Day 63- waking up thirsty, hug meditations and the ring of fire

Padang is hot. Like two showers a day hot. The kind of heat that makes you wilt like a flower. I fell asleep early last night after writing out every single word in Indonesian that I know. When I wake up my tongue is bone dry from sleeping in the air conditioning with my mouth wide open. It’s 4am and I am awake. I take the opportunity to try the brainsync delta deep sleep track. It sounds quite deep and low and I feel tired but it isn’t putting me to sleep. I use Halo Headphones so they are comfortable to leave on even in bed.

I roll over and cuddle up to Andrew. Tonight he goes out on charter so it’s our last morning together for a few months. Early morning cuddles are my favourite. Before talk, before we open our eyes, before we check phones and emails. I am still listening to the delta brain wave music as we curl up together. He has been asking me for ages when we are going to do a cuddle meditation and this is it. It feels great. It has been reported ( that hugs stimulate oxytocin, the hormone which aids bonding in relationships; reduce cortisol, the stress hormone; and can reduce risk of heart disease.

After about an hour we finally come out of our meditation and both reach for our laptops. I’m a slave to that thing, I know! I’m changing around subjects in my degree and considering changing majors.

When we finally get out and about in Padang, it is already bright and hot. We go to our usual grocery store and Bu Jin remembers my name even though I haven’t been here for six months. I stock up on fruit for my week of smoothies. I’m detoxing all the quesadillas out! Andrew jokes that we should just drink a litre of tap water. A lot of people say Mexico, Bali, India has the worst tap water but I think they are all equally as bad, just different bad. The Mexican microbes are definitely loco^ gangsters but the Indonesian microbes are gila* and corrupt in a whole other way!

I don’t like to wonder around Padang so much when Andrew isn’t with me. It’s not that it’s dangerous (although we do see the same crazy man with no pants in the area today. Yes, naked from the waist down), it’s just that I never have too much to do except maybe head to the market and buy some deep fried corn fritters and have a look at the multi-coloured baby chickens. After a short time, the heat and noise all gets to me. It is, after all, a heavily patriarchal society and for someone who has grown up in the complete opposite of that, I have to say that as a woman I do notice an underlying sensation of oppression.

When we are finally getting ready to say goodbye, we are down at the Muara river from where the boat will leave at high tide. Andrew hangs up the phone and starts running to the motorbike, yelling at me to hurry up. I run up behind him asking what is wrong and he tells me the house is on fire so we need to get all our valuables out now!

I’m panicking realising I have spread myself out throughout our room and none of my valuables are in the one spot. We race back through the traffic and growing mass of disaster tourists and fire trucks. The street has a thin layer of smoke hovering over it and the crowd is getting denser as we drive in closer to home. As we get to the back gate, Sooly is standing out the back, looking at the house behind us. He tells us not to worry, the firemen got it under control. He said he had been watching the flames lick up around the sheets of corrugated iron lining the neighbouring house only minutes before so it never reached our place. His friend Kent, who is also staying at the house, has gallantly saved my handbag which I left on the lounge. He asks if he got the right thing but I only laugh and show him the random contents- wallet, hand cream, liquid oxygen and lip balm. No passport, laptop or phone! This makes me decide that in this permanent ring of fire where earthquakes are common, I should have an emergency pack to run out of the house with.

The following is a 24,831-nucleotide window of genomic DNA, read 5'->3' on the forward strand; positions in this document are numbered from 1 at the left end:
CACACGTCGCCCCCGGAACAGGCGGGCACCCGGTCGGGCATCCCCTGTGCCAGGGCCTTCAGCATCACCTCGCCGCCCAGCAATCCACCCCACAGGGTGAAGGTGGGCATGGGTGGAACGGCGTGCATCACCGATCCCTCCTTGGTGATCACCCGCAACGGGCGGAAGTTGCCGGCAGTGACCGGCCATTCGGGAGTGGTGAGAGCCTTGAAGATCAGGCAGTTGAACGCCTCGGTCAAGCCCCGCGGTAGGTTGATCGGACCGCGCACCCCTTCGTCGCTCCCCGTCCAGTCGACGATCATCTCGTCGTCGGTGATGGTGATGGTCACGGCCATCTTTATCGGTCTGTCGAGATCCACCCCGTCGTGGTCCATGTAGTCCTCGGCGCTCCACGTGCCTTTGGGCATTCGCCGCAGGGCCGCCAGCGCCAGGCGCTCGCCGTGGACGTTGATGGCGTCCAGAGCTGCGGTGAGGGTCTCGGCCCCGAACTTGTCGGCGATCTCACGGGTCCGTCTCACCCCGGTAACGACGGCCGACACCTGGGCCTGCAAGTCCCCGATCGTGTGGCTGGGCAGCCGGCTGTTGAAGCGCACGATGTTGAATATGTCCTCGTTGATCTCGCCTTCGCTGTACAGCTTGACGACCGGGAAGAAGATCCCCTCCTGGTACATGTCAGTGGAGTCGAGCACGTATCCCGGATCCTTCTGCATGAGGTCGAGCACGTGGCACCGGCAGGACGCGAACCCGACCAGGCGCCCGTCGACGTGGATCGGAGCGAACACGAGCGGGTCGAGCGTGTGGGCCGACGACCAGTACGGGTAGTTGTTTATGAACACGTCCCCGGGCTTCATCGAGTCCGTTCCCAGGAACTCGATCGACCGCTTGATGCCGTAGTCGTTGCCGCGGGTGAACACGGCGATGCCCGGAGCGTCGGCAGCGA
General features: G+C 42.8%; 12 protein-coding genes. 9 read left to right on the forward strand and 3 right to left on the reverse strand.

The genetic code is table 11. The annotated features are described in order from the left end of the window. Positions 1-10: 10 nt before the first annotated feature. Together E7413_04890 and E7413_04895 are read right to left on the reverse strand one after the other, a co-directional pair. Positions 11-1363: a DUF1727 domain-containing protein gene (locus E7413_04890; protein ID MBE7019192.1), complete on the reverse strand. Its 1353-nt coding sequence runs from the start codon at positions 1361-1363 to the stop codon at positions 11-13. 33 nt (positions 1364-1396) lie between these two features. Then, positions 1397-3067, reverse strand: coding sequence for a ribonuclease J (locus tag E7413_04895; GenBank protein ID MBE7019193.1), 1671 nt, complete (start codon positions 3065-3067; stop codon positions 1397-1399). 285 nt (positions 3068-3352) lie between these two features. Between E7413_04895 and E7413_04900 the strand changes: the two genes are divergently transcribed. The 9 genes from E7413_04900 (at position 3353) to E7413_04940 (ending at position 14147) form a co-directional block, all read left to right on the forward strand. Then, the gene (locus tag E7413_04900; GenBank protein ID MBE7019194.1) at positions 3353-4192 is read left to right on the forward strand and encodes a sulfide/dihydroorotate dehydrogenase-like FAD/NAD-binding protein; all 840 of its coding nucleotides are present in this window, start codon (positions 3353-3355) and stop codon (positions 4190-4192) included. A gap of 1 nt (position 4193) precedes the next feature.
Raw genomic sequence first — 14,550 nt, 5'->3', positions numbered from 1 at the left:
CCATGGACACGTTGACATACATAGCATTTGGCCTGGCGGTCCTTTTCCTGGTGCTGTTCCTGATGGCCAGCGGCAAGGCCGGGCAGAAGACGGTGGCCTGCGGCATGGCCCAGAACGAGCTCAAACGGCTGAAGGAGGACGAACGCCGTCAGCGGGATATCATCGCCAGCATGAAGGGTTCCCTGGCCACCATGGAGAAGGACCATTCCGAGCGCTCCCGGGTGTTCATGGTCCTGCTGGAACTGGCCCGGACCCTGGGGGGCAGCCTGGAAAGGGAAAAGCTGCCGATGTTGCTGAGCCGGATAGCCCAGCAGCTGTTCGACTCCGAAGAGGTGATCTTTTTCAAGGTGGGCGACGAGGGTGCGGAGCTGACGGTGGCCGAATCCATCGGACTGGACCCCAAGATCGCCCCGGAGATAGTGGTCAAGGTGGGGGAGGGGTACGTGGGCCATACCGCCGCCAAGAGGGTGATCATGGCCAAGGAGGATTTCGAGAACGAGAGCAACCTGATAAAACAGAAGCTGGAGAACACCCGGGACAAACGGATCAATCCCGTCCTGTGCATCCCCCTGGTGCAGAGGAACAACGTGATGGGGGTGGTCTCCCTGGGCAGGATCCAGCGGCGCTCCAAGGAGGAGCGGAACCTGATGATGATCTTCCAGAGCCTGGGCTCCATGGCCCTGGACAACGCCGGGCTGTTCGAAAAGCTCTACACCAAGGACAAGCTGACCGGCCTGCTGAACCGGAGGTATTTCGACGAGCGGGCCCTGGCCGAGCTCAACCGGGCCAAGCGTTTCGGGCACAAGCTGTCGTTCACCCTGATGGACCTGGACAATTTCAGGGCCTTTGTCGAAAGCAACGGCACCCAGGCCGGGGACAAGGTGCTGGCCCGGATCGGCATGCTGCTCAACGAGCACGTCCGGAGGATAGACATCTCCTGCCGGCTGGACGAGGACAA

We all go straight to dinner because we are dropping Andrew off at the boat and he jumps out of the car with a quick, “See ya later, darlin’!” Maybe it is because of his casual manner that I don’t feel immediately sad. I always want to feel it like a shock when we separate but it never actually hits me until later that night or the next day. We drive away and go have dinner at Djoni Kun’s seafood. It is a wooden shack by the river that sometimes has Kipas (bugs) but tonight they are out so we just order coral trout baked with a Santan coconut milk curry sauce, baked prawns and cumi-cumi (squid). This is some of the best seafood I have ever eaten. It is my favourite place to eat in Padang. It isn’t the ritziest or even the cleanest and the odd offensive muffler goes by often enough to make me believe the guy is just doing happy laps to annoy me, but the seafood is cooked perfectly. Sooly is doing the Dukan diet so today is a vegetable day and he eats a few slices of cucumber, green beans and kangkung (swamp spinach) along with the steamed prawns and ikan bakar (baked fish).

I quietly pray for the safety of our home as I prepare my backpack in the dark. The power is still out so I have a small torch in my mouth as I get together my laptop, charger, a singlet, two pairs of underwear and my passport. I don’t know if it is enough but I briefly remember my friend, Matt George, who would always carry around a backpack with a flashlight in it for any occasional black outs. That bag was like a go-go- gadget accessory! I don’t have a mag light but i look at the chocolate. Necessity? This is an important piece of emergency equipment. What would you pack?

^ loco (Spanish) = crazy
* gila (Spanish) = crazy







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